Small Business: Fighting on arrival-Fighting for survival
Make no mistake; starting a new business and trying to run it successfully in Dominica is not for the faint of heart.
The business climate is notoriously volatile. Problems come from all angles and in all forms. Most are totally unexpected; many are completely unpredictable.
A good business tactic today might not work tomorrow. Drawbacks hinge on diverse uncontrollable factors like the late arrival of a ship, a bad crop or a predatory bank.
The struggle of a small business operator in Dominica is like that of Bob Marley's 'Buffalo Soldier'—"fighting on arrival; fighting for survival." The smaller the business, the harder it is.
Like a champion boxer, Dominica's start-up entrepreneur must be strong of mind and body, be well trained, have a sound fight-plan and adapt quickly and effectively to the vagaries of the contest.
A good way for entry-level entrepreneurs to prepare for doing business in Dominica is to get informed advice from persons who know what it takes to start up a business and run it successfully.
To give budding entrepreneurs and other interested readers a clear idea of what getting into business and doing it well entails, The Sun compiled this week's supplement titled: "Big Deal about Small Biz".
It spotlights an experienced business owner, tracing the roots of his business and highlighting his approach to his enterprise.
It highlights a relatively new entrant in the manufacturing sector and explains the challenges operators in the manufacturing sector face and what can be done to help them.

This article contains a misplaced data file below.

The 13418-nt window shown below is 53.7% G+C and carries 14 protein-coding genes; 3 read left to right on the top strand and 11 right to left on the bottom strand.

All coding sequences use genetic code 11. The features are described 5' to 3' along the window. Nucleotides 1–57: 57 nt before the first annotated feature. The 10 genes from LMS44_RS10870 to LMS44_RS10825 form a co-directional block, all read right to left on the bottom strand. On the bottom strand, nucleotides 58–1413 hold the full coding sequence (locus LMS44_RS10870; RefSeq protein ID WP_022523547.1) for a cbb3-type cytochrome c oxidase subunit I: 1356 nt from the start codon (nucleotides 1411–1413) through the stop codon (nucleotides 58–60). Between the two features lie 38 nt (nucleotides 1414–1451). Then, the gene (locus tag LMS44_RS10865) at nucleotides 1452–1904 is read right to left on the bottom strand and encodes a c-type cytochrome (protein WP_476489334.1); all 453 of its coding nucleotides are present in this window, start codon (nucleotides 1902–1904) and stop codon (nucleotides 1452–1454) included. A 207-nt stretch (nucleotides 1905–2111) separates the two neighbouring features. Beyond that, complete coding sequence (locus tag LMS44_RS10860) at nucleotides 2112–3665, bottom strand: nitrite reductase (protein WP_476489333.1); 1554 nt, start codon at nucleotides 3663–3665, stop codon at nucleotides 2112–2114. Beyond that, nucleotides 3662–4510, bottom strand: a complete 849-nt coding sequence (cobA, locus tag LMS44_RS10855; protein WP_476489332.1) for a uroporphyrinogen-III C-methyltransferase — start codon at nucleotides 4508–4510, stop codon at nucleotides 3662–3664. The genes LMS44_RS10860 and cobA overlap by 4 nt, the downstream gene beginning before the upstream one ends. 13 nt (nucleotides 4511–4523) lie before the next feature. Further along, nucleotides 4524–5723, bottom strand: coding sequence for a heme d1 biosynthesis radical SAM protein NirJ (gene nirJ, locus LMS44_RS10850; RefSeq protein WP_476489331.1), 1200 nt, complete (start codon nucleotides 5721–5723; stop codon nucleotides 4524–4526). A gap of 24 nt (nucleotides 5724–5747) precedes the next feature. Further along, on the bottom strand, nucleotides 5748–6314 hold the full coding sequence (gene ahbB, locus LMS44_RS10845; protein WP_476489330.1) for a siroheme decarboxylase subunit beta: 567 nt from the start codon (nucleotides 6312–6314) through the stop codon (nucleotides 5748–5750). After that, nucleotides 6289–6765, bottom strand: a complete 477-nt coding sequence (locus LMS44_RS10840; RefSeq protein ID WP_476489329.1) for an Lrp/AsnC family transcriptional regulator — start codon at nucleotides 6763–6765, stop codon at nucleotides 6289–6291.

It also shares the perspective of a financial institution whose job is to help new entrepreneurs get financing, make business plans and get other crucial advice and guidance.
Within all the articles are words of wisdom for prospective and existing entrepreneurs. The approaches and recommendations support each, clearly showing what it takes to increase your chances of success from the point of start-up.
It is often said that the business sector is the engine of growth of the economy. It is also said that this engine is only as strong as its weakest link – the small business operator.
By compiling this supplement, The Sun hopes that the information it contains will in some way add value to Dominica's business community and those who support it.
Even if the added value is small, we believe it will be worthwhile. Dominica's business sector needs all the help it can get— every bit counts.